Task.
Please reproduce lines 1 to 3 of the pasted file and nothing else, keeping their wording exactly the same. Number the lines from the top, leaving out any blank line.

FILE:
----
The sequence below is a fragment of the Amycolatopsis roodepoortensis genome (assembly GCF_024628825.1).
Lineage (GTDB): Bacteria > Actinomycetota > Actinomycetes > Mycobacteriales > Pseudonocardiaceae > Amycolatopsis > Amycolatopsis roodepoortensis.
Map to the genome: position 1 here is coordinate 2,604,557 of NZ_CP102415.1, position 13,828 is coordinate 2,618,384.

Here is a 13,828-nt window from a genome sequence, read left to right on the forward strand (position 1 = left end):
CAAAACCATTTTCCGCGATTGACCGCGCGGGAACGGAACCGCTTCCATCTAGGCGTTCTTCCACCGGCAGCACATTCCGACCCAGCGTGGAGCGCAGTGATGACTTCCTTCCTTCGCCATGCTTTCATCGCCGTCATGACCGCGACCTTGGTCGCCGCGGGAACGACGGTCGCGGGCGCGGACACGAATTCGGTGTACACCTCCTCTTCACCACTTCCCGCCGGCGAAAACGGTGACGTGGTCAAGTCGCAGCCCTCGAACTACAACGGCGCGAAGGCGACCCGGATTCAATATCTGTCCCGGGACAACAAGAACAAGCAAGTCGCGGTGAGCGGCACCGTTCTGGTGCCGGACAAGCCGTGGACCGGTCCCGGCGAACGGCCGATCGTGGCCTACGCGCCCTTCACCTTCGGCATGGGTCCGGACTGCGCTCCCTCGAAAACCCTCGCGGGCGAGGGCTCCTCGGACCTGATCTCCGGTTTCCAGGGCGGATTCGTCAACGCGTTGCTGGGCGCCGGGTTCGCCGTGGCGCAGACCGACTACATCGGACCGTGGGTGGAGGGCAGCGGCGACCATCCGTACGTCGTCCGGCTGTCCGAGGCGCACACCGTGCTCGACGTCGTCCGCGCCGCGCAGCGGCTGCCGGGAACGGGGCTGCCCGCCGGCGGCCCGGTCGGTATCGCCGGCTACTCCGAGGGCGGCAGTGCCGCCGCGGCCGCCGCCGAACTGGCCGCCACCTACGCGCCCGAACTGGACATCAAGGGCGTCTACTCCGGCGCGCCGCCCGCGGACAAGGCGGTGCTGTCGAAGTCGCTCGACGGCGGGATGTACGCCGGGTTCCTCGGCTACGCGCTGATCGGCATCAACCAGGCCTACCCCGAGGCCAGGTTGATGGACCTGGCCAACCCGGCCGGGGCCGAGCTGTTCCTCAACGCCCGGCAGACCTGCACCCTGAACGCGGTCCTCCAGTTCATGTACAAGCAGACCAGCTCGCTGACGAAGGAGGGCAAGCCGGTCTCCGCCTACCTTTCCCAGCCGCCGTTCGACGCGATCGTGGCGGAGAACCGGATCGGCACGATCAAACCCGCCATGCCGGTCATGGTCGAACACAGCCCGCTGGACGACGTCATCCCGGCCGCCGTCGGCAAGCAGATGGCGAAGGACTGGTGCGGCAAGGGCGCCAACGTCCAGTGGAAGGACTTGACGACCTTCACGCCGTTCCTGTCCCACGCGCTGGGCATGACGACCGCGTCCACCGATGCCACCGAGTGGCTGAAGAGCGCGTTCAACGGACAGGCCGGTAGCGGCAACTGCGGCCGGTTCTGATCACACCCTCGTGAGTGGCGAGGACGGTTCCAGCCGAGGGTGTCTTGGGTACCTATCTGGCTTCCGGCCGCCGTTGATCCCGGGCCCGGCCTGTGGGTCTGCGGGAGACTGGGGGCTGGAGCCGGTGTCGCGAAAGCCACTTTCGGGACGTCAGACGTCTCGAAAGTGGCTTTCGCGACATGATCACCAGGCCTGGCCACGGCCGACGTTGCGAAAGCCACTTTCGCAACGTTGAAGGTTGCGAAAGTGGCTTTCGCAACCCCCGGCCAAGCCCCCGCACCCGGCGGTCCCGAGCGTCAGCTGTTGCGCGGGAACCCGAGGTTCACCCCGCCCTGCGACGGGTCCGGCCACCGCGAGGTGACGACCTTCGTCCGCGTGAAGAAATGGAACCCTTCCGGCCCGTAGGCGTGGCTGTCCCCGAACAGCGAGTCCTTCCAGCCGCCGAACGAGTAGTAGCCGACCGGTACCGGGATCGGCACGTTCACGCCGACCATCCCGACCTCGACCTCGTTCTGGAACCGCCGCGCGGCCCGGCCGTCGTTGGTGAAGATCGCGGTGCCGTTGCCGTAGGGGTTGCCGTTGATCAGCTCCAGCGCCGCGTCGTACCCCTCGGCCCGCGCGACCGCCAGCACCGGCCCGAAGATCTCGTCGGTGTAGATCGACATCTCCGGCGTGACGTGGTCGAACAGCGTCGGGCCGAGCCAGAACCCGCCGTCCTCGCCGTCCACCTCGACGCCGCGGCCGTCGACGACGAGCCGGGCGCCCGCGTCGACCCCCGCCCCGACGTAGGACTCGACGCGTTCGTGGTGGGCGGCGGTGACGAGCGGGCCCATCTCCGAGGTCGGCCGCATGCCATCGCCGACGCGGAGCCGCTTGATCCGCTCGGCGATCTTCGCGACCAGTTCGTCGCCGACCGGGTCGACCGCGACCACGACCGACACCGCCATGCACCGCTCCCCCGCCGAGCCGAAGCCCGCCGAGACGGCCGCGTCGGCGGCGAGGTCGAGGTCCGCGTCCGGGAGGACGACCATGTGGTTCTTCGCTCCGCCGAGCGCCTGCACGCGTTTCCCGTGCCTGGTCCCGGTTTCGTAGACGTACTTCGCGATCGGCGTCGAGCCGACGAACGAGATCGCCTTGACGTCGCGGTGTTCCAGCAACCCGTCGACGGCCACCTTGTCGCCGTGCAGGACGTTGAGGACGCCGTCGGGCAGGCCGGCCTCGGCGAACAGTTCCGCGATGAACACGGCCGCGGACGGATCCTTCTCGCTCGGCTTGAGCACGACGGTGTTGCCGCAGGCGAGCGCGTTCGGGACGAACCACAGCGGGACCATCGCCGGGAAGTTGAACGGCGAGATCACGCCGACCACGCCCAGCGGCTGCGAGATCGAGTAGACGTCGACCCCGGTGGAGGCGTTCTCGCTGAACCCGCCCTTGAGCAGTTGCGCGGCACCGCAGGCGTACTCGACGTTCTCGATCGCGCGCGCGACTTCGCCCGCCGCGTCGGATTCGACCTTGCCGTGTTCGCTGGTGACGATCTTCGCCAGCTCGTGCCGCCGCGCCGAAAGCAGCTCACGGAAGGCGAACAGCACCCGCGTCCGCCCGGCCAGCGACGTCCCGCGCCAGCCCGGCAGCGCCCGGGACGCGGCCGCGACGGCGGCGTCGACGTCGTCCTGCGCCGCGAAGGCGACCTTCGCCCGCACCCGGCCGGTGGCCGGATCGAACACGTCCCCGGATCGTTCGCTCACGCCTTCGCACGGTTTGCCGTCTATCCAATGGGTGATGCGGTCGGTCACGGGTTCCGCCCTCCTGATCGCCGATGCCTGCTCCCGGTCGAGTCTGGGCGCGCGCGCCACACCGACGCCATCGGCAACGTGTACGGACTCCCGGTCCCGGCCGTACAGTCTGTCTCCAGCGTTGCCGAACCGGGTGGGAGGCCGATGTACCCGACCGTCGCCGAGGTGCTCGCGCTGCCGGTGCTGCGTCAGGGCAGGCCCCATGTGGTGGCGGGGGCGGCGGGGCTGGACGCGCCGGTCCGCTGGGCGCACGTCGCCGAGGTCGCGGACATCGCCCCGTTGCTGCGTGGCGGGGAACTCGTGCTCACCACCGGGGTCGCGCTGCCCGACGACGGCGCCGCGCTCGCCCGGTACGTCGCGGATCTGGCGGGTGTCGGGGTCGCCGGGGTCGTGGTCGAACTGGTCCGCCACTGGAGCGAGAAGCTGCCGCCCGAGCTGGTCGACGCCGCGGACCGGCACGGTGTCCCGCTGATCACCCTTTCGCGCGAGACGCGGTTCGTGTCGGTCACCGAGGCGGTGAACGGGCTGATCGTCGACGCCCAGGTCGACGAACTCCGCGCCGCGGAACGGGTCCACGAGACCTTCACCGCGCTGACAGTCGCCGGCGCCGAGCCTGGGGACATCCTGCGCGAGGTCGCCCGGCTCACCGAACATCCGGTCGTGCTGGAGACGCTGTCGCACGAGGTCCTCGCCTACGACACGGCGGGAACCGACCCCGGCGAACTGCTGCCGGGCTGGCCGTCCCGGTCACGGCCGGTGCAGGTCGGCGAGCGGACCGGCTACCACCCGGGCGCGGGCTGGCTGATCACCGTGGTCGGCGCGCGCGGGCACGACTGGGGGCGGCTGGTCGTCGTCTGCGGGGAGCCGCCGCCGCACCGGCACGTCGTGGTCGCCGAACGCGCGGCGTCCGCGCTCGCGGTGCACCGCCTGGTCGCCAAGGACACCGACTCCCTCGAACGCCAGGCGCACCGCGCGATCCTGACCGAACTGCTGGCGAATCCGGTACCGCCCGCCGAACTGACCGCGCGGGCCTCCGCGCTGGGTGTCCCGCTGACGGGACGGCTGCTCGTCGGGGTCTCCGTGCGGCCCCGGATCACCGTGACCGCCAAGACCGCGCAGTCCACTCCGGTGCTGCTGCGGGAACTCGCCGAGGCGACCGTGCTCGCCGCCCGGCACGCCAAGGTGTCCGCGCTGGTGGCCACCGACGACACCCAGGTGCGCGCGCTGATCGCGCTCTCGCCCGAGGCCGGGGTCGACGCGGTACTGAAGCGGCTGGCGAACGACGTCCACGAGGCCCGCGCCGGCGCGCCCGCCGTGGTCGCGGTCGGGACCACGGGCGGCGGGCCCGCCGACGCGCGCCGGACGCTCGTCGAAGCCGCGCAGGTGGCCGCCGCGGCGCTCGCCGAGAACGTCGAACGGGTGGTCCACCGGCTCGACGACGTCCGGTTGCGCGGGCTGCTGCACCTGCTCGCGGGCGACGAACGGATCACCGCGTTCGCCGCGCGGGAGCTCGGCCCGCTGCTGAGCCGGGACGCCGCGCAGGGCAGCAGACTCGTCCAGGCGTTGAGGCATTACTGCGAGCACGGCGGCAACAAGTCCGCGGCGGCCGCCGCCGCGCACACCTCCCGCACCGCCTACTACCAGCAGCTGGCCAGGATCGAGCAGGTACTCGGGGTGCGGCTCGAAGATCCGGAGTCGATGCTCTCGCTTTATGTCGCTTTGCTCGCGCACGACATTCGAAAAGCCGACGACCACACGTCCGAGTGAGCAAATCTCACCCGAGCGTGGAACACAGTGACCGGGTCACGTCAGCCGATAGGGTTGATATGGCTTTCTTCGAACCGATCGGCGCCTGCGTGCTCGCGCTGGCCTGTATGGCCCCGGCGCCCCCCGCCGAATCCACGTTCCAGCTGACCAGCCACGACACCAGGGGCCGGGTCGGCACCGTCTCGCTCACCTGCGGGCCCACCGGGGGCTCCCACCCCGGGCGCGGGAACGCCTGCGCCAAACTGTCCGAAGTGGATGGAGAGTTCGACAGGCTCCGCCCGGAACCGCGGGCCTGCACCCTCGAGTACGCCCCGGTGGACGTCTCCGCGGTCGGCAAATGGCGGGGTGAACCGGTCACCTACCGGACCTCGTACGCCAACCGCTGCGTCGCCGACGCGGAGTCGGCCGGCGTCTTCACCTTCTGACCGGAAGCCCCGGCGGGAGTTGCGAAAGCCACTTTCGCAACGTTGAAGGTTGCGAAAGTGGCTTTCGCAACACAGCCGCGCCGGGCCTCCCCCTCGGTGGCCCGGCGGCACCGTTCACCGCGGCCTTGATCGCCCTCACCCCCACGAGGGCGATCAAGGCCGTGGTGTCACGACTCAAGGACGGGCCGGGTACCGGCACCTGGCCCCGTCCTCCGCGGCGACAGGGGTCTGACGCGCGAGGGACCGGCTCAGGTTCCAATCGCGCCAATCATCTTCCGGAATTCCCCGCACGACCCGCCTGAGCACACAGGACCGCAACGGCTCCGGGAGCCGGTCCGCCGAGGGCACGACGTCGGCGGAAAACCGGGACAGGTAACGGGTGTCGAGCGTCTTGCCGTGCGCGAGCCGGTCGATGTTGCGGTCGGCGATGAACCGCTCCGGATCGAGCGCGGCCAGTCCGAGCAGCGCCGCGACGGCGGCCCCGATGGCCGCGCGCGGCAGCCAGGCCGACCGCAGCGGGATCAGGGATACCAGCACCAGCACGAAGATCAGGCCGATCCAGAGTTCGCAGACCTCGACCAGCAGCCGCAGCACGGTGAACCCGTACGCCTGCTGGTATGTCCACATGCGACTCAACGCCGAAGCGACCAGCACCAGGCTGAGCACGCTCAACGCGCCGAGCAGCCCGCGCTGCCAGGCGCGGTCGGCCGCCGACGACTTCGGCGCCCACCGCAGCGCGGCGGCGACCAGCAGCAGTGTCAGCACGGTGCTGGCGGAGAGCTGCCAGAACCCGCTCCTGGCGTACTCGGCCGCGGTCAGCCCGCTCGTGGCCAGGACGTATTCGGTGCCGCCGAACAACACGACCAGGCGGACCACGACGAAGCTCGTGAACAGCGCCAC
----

The sequence below is a fragment of the Amycolatopsis roodepoortensis genome (assembly GCF_024628825.1).
Lineage (GTDB): Bacteria > Actinomycetota > Actinomycetes > Mycobacteriales > Pseudonocardiaceae > Amycolatopsis > Amycolatopsis roodepoortensis.
Map to the genome: position 1 here is coordinate 2,604,557 of NZ_CP102415.1, position 13,828 is coordinate 2,618,384.